Despite years of recommending something other than a trowel for digging a cathole, NHTM has recently discovered that long time hiker and advice-giver Jim “Stank” Brandley has never actually dug a proper cathole.
|A selection of items with which Stank has definitely not dug an actual cathole.|
“Honestly, when I first started backpacking — and not carrying a trowel — I genuinely tried to dig catholes,” explains Brandley. “I’d try digging with my heel or a rock or a spoon or a stick or what have you. But I discovered that the amount of time between when my brain told me ‘you have to poop’ and poop actively coming out of me was way too short for me to dig a real hole with a stick. I started having to carry, like, five pairs of pants. Which more than offset the weight savings of not carrying a trowel.”
Instead, Stank settled on the compromise of telling people he digs catholes. “I discovered it’s way easier to just tell people you dig catholes than to dig a 6-8 inch deep hole with the heel of your shoe. I mean, six to eight inches deep? With the heel of my shoe? C’mon man. I’m wearing ALTRAS. They don’t really even have a heel.”
John Gordon, a trail maintainer in an area of the AT where Stank regularly backpacks, confirms his behavior. “If you’ve ever heard the phrase ‘character is what you do when no one’s watching,’ then Stank’s character is ‘Drop Your Pants And Poop On The Ground.’ And then maybe cover it with some leaves.”
|Hikers who are concerned about trowel weight might want to think of|
a trowel as dual use item. Of note: Stank doesn't claim to eat food
with a tent stake or a stick. "That would be ludicrous."
Stank insists that despite never digging a cathole, what he does works just fine.
“I’ll, you know, scrape at the ground for a few seconds before I drop trou. Maybe make, like, a two inch deep divot. And then when I’m done I definitely cover it with a rock or something.”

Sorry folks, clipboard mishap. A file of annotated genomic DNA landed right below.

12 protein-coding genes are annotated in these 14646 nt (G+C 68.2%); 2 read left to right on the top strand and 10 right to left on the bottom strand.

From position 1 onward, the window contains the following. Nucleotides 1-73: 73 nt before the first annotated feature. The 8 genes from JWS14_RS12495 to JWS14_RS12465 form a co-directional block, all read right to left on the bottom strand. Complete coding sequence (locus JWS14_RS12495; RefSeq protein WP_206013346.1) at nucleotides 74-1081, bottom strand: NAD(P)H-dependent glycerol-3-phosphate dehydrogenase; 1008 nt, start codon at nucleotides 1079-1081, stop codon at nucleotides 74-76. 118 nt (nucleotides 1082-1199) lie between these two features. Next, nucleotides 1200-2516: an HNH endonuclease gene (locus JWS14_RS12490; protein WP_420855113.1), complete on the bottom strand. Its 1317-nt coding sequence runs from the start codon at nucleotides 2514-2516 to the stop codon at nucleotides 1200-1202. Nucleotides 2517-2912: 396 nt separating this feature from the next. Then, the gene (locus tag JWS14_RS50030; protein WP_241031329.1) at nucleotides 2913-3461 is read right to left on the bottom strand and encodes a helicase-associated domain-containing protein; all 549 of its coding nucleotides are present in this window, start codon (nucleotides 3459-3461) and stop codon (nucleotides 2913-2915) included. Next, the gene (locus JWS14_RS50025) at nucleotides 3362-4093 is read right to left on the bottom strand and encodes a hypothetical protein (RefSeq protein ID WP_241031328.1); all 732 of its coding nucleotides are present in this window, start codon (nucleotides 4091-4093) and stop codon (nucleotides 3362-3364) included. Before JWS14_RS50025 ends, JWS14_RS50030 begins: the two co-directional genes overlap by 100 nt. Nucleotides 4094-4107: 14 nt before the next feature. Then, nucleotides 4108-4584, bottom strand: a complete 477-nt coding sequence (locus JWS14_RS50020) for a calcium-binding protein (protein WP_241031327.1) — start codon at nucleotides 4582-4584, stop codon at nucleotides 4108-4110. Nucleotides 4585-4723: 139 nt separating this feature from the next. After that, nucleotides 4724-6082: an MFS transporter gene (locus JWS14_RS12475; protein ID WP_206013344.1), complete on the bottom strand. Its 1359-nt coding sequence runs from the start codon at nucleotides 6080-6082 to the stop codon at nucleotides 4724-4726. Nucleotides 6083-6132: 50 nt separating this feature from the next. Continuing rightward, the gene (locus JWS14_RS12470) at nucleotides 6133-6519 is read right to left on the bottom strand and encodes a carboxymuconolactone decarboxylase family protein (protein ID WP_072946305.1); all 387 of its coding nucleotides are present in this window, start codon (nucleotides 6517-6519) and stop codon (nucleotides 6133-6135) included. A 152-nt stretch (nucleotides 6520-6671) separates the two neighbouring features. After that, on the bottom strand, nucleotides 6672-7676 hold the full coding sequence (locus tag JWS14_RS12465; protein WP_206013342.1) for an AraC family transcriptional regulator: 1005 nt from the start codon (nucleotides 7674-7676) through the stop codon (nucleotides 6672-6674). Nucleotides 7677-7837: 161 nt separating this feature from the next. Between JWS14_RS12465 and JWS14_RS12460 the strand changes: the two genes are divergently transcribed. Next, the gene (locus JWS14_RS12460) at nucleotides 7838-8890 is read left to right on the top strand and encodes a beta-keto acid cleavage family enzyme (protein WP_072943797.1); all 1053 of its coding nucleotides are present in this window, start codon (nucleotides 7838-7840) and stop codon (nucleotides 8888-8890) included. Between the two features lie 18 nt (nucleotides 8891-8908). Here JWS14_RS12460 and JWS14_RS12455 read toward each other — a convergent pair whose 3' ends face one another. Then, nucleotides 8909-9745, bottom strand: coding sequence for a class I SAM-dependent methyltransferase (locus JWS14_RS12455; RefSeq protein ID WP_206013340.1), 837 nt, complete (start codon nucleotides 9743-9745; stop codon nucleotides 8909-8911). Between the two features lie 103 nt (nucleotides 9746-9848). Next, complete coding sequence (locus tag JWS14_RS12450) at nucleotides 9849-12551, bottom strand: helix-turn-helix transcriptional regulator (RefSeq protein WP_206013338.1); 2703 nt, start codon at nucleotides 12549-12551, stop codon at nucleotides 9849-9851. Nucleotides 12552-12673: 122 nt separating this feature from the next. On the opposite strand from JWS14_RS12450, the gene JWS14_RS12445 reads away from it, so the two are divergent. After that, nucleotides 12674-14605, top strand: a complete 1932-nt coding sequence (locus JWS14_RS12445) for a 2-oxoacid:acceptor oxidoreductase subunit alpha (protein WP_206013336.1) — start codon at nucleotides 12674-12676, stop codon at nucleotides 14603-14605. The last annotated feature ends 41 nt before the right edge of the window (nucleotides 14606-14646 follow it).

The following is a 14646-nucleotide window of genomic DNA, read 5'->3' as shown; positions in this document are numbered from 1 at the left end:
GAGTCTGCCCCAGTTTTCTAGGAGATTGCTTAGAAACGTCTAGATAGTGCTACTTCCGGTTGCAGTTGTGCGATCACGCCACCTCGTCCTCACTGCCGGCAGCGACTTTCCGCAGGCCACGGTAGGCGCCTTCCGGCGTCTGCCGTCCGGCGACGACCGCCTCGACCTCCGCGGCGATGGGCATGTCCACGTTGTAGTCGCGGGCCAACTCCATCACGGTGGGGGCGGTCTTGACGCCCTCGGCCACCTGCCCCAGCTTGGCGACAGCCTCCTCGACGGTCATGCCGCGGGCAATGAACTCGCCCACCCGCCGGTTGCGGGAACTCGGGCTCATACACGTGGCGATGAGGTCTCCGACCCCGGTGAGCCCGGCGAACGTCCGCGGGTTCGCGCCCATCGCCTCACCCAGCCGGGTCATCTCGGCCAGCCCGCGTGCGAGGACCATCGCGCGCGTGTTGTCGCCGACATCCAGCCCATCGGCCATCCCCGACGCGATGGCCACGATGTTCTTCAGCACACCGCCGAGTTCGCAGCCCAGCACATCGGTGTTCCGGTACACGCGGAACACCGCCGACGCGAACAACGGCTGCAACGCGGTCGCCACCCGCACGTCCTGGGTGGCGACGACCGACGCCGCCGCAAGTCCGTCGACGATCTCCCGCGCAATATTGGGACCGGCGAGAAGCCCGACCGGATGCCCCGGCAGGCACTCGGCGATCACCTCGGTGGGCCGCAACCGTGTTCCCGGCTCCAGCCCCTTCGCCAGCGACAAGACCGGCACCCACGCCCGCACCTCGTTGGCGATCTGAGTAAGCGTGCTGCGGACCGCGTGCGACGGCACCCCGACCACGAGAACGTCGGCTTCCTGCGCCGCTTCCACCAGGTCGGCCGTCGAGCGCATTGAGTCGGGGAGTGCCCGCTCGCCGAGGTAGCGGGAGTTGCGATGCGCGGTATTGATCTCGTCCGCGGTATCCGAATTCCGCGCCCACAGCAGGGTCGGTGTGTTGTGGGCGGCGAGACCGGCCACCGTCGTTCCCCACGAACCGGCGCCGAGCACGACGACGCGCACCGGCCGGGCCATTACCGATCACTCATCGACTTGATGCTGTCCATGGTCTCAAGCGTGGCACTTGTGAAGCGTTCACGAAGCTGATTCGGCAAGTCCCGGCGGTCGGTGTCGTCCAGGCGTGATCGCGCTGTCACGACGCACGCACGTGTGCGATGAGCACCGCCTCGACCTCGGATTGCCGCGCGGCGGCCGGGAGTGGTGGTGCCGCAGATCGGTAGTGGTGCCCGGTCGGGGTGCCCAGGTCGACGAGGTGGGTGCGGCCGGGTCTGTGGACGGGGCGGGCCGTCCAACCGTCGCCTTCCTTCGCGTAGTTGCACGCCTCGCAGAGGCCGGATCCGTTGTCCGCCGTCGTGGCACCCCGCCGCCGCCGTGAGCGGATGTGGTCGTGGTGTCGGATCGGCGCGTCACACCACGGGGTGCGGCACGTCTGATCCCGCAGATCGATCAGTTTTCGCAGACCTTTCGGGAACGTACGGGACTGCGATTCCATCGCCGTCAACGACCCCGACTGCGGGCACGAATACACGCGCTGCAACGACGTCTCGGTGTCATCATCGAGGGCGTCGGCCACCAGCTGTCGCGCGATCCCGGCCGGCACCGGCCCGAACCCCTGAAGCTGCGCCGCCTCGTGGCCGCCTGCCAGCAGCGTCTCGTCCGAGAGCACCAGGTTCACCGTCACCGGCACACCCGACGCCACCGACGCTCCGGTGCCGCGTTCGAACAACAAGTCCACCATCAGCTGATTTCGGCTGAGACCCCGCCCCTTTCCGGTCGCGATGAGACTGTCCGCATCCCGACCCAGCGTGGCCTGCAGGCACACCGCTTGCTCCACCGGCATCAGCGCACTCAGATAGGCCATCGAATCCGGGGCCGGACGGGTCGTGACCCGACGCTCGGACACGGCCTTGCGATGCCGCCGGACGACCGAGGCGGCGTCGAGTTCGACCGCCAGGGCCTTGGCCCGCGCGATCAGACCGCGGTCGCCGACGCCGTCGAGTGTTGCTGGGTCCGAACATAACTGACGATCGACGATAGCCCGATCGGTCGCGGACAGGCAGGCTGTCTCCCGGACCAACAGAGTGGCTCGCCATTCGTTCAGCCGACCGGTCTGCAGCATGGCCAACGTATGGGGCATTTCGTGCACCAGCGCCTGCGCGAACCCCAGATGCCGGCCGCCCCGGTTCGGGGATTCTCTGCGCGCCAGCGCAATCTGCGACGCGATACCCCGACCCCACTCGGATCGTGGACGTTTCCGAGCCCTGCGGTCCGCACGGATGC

(Gordon: “Yeah, he definitely does that.”)
“And I’m always considerate enough to be far enough away from the trail that no one will ever come across it.”
(Gordon: “I wouldn’t describe any of the poop rocks I’ve picked up while maintaining as ‘far enough away,’ but that’s just me.”)
Why not just carry a trowel? Stank explains.
“Listen, a Deuce of Spades weighs 0.6 of an ounce. 0.6 of an ounce! Do you know how heavy that is? I know you’re going to say it’s not very heavy at all. And it’s not. But when you consider that I’m never going to use it? It’s excess weight. It makes a lot more sense to claim I’m digging catholes with a tent stake I’m already carrying if I’m not going to dig a cathole anyway.”
Brandley went on to add that he also doesn’t carry soap or sanitizer and then stuck his hand in our bag of M&Ms.
So what’s next for Stank? Brandley recently bought hiking poles for use on his backpacking trips, and he’s excited. “I think they’ll really help take pressure off my knees, help me maintain a rhythm, and aid in balance on a lot of the uneven parts of the trail. Who knows? I may get one of those tents that uses hiking poles too. But mostly they’re another thing I can claim I dig catholes with, even though I think we both know that’s never gonna happen.”
Note: As always, thank you to my friends for letting me steal their names for articles. Especially Jim, whose trail name is not "Stank" and who definitely doesn't just crap on the ground.